HUMAN RESOURCE MANAGEMENT~ Analysis and examination of personnel practices; selection, interviewing, training programs, merit rating, and promotion. Students also learn techniques of preparing job descriptions and case analysis. Prerequisite: Management (218 or 21800). This course is also offered in a 4 credit hour format as MGMT 32800.
Prerequisite: (MGMT 218 or MGMT 21800)
HUMAN RESOURCE MANAGEMENT~ Analysis and examination of personnel practices; selection, interviewing, training programs, merit rating, and promotion. Students also learn techniques of preparing job descriptions and case analysis.
Prerequisite: (MGMT 218 or MGMT 21800) or MGMT 15500
INTERNATIONAL MANAGEMENT:EW~ This course examines the application of management concepts in an international environment. Topics include: worldwide developments, cultural contexts, organizational structures, management processes, and social responsibility and ethics. Case studies will encourage students to explore the critical issues related to doing business in a global context.
Core: Experiencing the World
FINANCING INTERNATIONAL BUSINESS FIRMS~ Problems facing the financial management of multinational firms including environmental problems, organizing for optimal results, sources and uses of funds, accounting, tax, and control problems.
Prerequisite: (MGMT 302 or MGMT 30200)
ORGANIZATION DEVELOPMENT~ This course concentrates on the process of planned, systemic change in open organizational systems. Emphasis is placed upon understanding change as a complex educational strategy intended to change the beliefs, attitudes, values, and structure of organizations so that they can better adapt to new technologies, markets, and challenges. International organization development is also explored. The course requires a field research project.
ORGANIZATIONAL LEADERSHIP~ This course is designed to help you better understand organizations and how effective leadership can be exercised in them. Better understanding of how organizations work helps leaders to eliminate surprise, reduce confusion, and make success more likely. Self-awareness, sound intuition, valid theory, and leadership skills are all important. Through this course, you will gain experience in diagnosing and addressing organizational problems, and hone your personal leadership skills. This course is also offered in a 4 credit hour format as MGMT 36800.
Prerequisite: (MGMT 218 or MGMT 21800)
ORGANIZATIONAL LEADERSHIP~ This course is designed to help you better understand organizations and how effective leadership can be exercised in them. Better understanding of how organizations work helps leaders to eliminate surprise, reduce confusion, and make success more likely. Self-awareness, sound intuition, valid theory, and leadership skills are all important. Through this course, you will gain experience in diagnosing and addressing organizational problems, and hone your personal leadership skills. This course is also offered in a 3 credit hour format as MGMT 36700.
Prerequisite: (MGMT 218 or MGMT 21800) or MGMT 11800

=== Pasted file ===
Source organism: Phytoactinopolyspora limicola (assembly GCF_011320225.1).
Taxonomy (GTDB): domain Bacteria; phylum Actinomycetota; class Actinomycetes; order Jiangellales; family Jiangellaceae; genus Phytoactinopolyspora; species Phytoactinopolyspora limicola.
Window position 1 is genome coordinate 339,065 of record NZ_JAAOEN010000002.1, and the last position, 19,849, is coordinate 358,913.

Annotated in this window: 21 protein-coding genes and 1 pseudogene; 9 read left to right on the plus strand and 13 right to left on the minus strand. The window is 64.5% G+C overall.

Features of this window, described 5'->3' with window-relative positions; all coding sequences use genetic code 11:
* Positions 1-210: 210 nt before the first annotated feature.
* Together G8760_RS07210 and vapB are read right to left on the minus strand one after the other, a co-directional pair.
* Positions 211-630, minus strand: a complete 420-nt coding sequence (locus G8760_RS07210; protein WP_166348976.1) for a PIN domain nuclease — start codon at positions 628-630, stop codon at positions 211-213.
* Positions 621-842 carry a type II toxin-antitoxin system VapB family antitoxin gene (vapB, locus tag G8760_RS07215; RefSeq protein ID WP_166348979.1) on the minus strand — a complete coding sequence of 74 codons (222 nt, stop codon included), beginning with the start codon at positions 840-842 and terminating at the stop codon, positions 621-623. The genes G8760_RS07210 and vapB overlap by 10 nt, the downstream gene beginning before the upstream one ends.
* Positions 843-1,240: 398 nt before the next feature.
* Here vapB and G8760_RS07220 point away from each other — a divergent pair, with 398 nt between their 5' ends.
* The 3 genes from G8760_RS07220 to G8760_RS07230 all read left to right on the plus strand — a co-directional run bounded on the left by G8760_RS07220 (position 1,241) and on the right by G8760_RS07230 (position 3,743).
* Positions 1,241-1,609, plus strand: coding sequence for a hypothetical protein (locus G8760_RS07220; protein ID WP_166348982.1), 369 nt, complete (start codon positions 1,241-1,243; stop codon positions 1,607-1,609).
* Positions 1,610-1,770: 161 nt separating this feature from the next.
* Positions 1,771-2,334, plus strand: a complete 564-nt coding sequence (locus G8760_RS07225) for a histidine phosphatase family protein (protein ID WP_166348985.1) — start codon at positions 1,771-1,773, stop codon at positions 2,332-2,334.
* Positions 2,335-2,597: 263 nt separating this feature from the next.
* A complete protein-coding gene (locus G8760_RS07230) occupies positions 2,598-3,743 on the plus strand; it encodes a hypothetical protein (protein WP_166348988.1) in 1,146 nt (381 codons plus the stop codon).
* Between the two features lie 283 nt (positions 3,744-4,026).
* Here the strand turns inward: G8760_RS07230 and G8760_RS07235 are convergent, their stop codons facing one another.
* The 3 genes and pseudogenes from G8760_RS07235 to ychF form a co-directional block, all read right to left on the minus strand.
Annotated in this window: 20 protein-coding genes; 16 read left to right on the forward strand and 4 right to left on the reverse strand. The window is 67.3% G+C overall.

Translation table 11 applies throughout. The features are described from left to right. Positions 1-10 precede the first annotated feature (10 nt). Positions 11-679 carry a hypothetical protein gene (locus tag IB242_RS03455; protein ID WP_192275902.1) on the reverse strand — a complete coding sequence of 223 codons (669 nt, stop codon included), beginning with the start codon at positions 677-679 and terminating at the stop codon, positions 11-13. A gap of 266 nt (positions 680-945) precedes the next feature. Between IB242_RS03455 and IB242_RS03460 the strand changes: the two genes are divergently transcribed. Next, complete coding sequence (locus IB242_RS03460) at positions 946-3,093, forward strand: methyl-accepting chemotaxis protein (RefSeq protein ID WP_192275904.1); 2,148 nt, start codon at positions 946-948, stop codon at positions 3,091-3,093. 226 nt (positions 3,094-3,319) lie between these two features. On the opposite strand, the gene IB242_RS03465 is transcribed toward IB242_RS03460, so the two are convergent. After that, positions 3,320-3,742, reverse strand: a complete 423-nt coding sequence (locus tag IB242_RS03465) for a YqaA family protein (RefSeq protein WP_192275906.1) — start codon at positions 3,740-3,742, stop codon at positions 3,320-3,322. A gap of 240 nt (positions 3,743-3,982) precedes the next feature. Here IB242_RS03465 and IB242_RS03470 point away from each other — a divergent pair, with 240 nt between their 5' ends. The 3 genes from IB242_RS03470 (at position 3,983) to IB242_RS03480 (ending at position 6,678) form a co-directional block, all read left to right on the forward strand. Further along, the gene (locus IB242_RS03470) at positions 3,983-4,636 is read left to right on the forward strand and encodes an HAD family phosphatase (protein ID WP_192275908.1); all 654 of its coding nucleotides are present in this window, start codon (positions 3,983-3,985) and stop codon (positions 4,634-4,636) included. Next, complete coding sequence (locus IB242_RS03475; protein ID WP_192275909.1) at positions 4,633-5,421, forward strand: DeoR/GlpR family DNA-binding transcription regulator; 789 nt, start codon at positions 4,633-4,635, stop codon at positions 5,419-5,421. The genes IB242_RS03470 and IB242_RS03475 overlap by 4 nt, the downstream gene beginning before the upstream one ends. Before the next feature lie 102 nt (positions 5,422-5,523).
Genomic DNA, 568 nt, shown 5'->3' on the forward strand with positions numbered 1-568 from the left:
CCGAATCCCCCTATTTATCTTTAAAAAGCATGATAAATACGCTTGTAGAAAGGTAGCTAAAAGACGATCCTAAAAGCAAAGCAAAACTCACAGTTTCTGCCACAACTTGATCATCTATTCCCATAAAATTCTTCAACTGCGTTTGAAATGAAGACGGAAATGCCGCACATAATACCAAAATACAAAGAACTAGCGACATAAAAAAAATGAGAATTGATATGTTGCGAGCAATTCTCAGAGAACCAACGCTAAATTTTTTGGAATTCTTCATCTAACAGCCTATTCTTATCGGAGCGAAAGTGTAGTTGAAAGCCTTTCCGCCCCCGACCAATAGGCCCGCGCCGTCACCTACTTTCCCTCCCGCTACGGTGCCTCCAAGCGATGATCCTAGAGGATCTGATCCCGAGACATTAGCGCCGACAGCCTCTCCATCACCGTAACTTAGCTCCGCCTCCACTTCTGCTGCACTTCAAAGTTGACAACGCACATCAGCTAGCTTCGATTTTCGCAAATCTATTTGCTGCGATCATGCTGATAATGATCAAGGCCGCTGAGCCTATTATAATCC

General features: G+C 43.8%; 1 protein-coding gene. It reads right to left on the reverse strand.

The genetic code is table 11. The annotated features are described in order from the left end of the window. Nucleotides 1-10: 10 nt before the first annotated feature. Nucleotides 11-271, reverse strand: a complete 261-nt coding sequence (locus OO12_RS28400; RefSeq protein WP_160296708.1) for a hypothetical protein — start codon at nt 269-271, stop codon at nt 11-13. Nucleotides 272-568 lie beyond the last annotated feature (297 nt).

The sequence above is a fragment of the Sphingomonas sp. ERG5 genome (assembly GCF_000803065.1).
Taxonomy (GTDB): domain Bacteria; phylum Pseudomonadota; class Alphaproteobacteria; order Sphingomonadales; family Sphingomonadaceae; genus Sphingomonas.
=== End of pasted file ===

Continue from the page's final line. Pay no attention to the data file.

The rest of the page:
SEMINAR~ Includes various topics or upper level speciality courses.
SPECIAL TOPICS: ~ Various advanced courses.
CHINA: TRADITION AND CHANGE: BACKGROUND~ As a prerequisite for INTD 39300 and Study Away trip to China in the subsequent semester, the course will introduce students to China's history, geography, philosophies, religious traditions, and cultural values. The course will also address issues associated with the process of cultural transition and practical considerations for preparation for the trip abroad. The course will provide the broader context for understanding the readings, sites, and interactions when the students travel to China.
Corequisite: INTD 39300
RESEARCH DEVELOPMENT ~ This course is the first step in a yearlong process of reflecting on the meaning of the management major. One part of this process focuses on students identifying a research topic and initiating the research necessary for the completion of a high-quality, senior-level paper in the spring. Another part of this process relates to career preparation and development. MGMT 40100 seeks to assist students in identifying job opportunities and presenting a compelling professional profile in the marketplace.
MANAGEMENT SENIOR SEMINAR~ This course is designed as a capstone to the management major. The format for the seminar is to have each student write and present a significant research paper on a topic of his or her choice. The research effort will be a group process with continuous discussion, criticism, and suggestion from the participants, in order to improve the quality of the paper during the research and writing process. Participants give progress reports and summarize their readings to receive constructive evaluations. Also listed as MKTG 48000.
Prerequisite: MGMT 401 or MGMT 40100
Course Description: MARKETING CAPSTONE ~ The Marketing Capstone focuses on Ethical Marketing issues applied to the marketing management and strategy process. Students study the ethical and legal constraints of contemporary market and marketing mix elements from the perspective of a practitioner. The course discusses current marketing, advertising, public relations, and social media controversies many of which involve products and services students use in their everyday lives. Topics include ethical framework models, First Amendment issues, libel, and consumer privacy and confidentiality with emphasis on the ethical and legal issues inherent in developing an integrated marketing strategy.
INDEPENDENT RESEARCH~ The course is open to management majors with junior standing or above with the consent of the department. This affords junior and senior management majors the opportunity to design their own course of study in an area that is not currently taught. The independent research course would normally require the student to write a research paper.
INTERNSHIP~ For a complete description of this program students should consult with a member of the management faculty.